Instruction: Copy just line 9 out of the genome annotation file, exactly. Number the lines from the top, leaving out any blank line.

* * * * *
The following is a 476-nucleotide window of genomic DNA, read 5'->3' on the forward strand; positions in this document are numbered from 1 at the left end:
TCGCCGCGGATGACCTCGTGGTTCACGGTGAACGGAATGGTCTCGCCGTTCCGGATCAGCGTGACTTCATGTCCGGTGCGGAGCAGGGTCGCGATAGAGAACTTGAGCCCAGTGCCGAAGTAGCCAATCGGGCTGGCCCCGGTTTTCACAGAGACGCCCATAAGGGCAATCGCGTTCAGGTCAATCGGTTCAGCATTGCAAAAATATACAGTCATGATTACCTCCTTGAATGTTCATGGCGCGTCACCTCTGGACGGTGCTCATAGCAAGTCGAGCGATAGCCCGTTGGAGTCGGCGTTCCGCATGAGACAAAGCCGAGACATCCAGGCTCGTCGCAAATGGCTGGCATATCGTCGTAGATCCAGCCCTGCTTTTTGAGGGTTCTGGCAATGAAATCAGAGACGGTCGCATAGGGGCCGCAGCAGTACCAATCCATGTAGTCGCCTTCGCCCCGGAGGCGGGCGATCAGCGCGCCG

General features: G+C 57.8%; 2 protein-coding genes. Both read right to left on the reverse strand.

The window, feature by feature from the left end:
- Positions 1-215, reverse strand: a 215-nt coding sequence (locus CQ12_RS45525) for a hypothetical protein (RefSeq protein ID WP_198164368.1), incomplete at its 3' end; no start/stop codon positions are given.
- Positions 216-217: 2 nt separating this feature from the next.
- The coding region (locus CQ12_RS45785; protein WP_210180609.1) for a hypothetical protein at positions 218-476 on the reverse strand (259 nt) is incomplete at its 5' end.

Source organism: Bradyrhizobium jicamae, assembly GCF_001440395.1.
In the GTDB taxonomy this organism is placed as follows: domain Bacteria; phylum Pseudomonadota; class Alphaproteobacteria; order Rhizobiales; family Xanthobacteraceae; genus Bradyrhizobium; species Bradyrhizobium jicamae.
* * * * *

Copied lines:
In the GTDB taxonomy this organism is placed as follows: domain Bacteria; phylum Pseudomonadota; class Alphaproteobacteria; order Rhizobiales; family Xanthobacteraceae; genus Bradyrhizobium; species Bradyrhizobium jicamae.